Producer, arranger and composer, Buddy Bregman passed away on 8 January 2017, he was 86 years old. When he was just 25 years old he was a key figure at the launch of Verve Records in 1956, but his career was much more diverse than many people imagine.
Born in Chicago in 1930 he was a nephew of songwriter Jule Styne, and while he was studying at UCLA he arranged and conducted Jerry Leiber and Mike Stoller’s ‘Bazoom (I Need Your Lovin’)’ for The Cheers. In 1955 he was appointed orchestra leader for the Gary Crosby Show on CBS radio.
Shortly after he met record label owner, Norman Granz at the home of Rosemary Clooney and José Ferrer; Granz who was in the process of forming his new label, Verve Records, appointed Bregman as his first head of A&R.
Bregman became head of A&R and his first signing was the long-forgotten Toni Harper and the first LPs released by the label included, Anita O’Day Sings, Toni Harper Sings and In A Romantic Mood by Oscar Peterson. Peterson’s Trio also accompanied Toni Harper. Anita O’Day’s record with The Buddy Bregman Orchestra had been cut at the start of the January 1956 and became the first album to be issued by Verve, and is in every respect a lovely record.
Verve had been started by Granz to showcase the talents of Ella Fitzgerald. On 25 January, Ella went into the recording studios for her first session for her new label. The Ella recordings were not for a new album; they were four songs that were designed to be singles and the session was at the Capitol Studios in Los Angeles with an orchestra conducted by Bregman that featured the cream of LA session men, among them trombonist, Milt Bernhart, famous for his trombone solo on Sinatra’s ‘I’ve Got you Under my Skin.’ Also in the band was guitarist Barney Kessel, saxophonist, Bud Shank, Harry ‘Sweets’ Edison on trumpet and drummer Alvin Stoller.
The following week, Ella was back in the studio with Buddy Bregman arranging and conducting, with Granz producing what was to become the template for the heart and soul of Ella’s Verve recordings – the Song Book Series. On 7 February at Capitol Records studio in Los Angeles, the same studio in which Frank Sinatra recorded all his classic albums, Ella recorded ten songs that would be included on Ella Fitzgerald Sings The Cole Porter Song Book. It is essential listening, a record that no self-respecting lover of music should live without this wonderful music.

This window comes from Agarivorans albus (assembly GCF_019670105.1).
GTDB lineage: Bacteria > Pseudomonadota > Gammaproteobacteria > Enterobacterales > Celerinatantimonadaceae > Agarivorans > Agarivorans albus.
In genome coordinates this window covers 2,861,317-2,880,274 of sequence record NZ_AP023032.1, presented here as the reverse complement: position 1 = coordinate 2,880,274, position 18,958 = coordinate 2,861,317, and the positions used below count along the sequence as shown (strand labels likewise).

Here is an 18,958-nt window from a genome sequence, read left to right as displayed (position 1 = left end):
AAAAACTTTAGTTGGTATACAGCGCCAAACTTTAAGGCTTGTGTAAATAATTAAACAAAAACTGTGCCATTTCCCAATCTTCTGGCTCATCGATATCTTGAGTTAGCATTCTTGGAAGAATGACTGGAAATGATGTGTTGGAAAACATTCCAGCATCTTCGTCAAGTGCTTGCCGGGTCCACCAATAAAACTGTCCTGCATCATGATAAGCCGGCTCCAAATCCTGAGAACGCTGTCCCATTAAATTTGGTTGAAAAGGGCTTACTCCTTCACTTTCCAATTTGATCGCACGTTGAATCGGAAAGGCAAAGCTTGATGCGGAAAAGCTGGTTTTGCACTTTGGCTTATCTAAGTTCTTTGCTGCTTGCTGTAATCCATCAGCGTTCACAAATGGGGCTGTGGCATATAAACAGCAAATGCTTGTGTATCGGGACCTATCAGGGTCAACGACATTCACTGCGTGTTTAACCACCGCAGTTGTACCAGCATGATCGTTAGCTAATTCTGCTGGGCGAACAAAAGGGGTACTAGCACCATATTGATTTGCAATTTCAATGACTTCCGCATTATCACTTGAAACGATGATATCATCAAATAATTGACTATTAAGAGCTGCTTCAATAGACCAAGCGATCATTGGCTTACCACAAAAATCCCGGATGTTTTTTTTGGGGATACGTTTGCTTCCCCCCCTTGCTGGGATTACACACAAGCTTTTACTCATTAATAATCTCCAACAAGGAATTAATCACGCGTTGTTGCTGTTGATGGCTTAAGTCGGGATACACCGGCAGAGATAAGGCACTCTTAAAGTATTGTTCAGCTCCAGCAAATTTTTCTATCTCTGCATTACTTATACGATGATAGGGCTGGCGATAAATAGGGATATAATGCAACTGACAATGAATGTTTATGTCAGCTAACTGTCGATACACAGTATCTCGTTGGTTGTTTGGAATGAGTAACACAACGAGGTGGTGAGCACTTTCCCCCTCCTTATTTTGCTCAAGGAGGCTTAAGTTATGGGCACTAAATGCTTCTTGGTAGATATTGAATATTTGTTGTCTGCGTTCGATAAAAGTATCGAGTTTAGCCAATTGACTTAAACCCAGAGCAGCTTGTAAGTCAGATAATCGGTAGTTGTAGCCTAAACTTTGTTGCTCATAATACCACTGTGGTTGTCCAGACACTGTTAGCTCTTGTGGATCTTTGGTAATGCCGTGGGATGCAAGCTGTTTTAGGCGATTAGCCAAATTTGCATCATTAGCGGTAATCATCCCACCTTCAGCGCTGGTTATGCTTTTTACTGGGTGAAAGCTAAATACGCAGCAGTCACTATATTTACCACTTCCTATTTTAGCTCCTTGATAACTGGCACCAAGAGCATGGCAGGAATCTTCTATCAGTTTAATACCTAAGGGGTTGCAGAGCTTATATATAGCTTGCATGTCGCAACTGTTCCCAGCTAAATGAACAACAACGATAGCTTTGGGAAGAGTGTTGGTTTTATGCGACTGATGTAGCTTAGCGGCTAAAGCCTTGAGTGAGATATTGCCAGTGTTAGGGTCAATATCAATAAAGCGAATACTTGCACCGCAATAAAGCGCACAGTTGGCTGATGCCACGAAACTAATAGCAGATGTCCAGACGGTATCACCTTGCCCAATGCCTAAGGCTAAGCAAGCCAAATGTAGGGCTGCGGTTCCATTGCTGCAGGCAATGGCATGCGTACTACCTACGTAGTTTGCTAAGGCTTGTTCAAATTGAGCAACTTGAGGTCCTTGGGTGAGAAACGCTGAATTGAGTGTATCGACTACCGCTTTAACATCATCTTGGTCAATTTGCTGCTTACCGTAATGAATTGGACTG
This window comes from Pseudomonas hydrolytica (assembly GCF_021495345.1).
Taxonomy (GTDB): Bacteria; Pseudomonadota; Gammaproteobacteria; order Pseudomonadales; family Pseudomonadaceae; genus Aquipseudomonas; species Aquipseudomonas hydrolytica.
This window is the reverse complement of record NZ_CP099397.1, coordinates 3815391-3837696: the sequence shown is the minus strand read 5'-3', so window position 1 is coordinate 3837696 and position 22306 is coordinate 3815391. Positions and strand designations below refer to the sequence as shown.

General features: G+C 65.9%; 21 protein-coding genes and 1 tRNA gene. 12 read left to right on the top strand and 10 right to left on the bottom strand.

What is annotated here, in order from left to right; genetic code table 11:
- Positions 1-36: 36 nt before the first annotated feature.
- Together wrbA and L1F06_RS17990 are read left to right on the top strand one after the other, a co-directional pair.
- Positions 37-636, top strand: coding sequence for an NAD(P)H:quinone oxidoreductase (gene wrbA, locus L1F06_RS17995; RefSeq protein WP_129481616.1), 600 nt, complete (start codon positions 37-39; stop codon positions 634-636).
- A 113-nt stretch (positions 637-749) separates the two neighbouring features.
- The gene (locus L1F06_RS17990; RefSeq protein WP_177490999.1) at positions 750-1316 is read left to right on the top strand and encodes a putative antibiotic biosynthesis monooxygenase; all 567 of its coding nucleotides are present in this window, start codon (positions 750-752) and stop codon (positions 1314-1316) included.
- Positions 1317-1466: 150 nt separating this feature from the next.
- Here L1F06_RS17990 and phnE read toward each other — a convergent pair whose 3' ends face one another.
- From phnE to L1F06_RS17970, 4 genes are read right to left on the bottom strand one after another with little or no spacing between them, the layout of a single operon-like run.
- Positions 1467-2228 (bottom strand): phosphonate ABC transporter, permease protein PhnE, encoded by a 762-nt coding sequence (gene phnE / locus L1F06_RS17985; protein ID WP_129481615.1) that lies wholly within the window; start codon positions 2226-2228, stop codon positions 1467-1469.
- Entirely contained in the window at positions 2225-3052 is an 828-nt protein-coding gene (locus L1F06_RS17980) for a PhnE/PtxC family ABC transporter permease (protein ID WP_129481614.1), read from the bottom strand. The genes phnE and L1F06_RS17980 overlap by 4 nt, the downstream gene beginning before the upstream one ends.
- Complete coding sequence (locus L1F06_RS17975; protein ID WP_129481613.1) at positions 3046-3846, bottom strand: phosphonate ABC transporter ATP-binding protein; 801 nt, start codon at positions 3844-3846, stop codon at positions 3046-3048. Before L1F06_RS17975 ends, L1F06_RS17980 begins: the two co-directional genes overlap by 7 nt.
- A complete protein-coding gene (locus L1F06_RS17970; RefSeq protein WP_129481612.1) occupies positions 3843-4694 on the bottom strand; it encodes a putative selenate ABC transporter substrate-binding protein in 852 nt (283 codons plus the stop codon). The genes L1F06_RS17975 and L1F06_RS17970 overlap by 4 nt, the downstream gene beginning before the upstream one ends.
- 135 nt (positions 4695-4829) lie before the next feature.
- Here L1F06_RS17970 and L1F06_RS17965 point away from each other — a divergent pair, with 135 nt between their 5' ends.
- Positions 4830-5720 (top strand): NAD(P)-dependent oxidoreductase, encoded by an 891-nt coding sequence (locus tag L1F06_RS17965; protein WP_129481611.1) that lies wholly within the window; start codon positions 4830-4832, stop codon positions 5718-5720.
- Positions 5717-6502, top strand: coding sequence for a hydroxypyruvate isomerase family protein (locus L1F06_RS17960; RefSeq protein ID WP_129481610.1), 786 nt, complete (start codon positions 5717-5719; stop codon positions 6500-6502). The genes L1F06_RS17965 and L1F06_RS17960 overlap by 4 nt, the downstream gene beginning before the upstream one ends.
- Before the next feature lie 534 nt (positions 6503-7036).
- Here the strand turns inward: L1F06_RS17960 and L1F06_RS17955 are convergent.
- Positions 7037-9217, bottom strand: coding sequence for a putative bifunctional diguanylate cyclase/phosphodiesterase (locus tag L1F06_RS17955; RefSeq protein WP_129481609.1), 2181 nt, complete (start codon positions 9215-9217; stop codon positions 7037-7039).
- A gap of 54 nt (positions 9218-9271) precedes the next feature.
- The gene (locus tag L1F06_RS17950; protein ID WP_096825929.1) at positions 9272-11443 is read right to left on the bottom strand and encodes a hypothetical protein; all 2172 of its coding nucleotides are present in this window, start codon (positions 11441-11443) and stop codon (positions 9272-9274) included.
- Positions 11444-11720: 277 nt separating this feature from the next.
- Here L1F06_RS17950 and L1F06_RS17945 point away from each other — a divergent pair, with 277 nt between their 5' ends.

The Songbooks helped to create what we have come to think of as the modern album. According to Granz, the process was a simple one: “I’d come up with fifty songs that would suit Ella. We would sit together and reduce it down to, say, twenty and then I would make an arbitrary about what to include, because part of what we were doing with the Songbooks was to explore songwriters.”
Entrusting the arrangements to 25-year-old Bregman was perhaps a bold move, yet Granz knew that no matter who he chose, Ella would get it right. That thinking does a disservice to Bregman’s arrangements; they provide the perfect musical cushion and accentuate the melodies of Porter’s wonderful songs.
The thirty-two track, Ella Fitzgerald Sings The Cole Porter Songbook, came out on 15 May 1956 as a double album and sold for $9.96. By July it had made No. 15 on the Billboard Best Sellers list after Verve had taken an extensive advertising campaign in Esquire, The New Yorker, High Fidelity and a dozen Sunday Newspapers across America. In the summer of 1956 Bregman arranged and conducted the orchestra on the much loved Ella and Louis album, yet again his arrangements are the perfect foil for what is one of the greatest vocal duet albums in the jazz canon.
Also in 1956 Bregman conceived, arranged and conducted Bing Sings Whilst Bregman Swings, which went platinum. That same year, he was the arranger and conductor on Verve Record’s The Greatest!! Count Basie Plays, Joe Williams Sings Standards. He also worked with other Verve signings including, Fred Astaire, Jane Powell and the teenage sensation, Ricky Nelson. In 1957 Buddy Bregman made his own record, the excellent Swinging Kicks album of big-band jazz that features among others, Stan Getz, Ben Webster, Andre Previn, Jimmy Giuffre and Maynard Ferguson.
After leaving Verve in the late 1950s he worked on Eddie Fisher’s TV show as musical director and was involved in creating the scores or orchestrations for a number of movies, including, The Pajama Game. In the early 1960s he became a television producer and director working in the UK with David Attenborough for the BBC and in 1966, he was appointed head of light entertainment for Rediffusion London. He later moved to London-based TV and film production company and directed The New-Fangled Wandering Minstrel Show, a film starring Olivia Newton-John and Georgie Fame. He returned to the US and continued working in television as a producer and director.
Louis ‘Buddy’ Bregman passed away On 8 January 2017 from complications of Alzheimer’s disease, which he had suffered from for many years.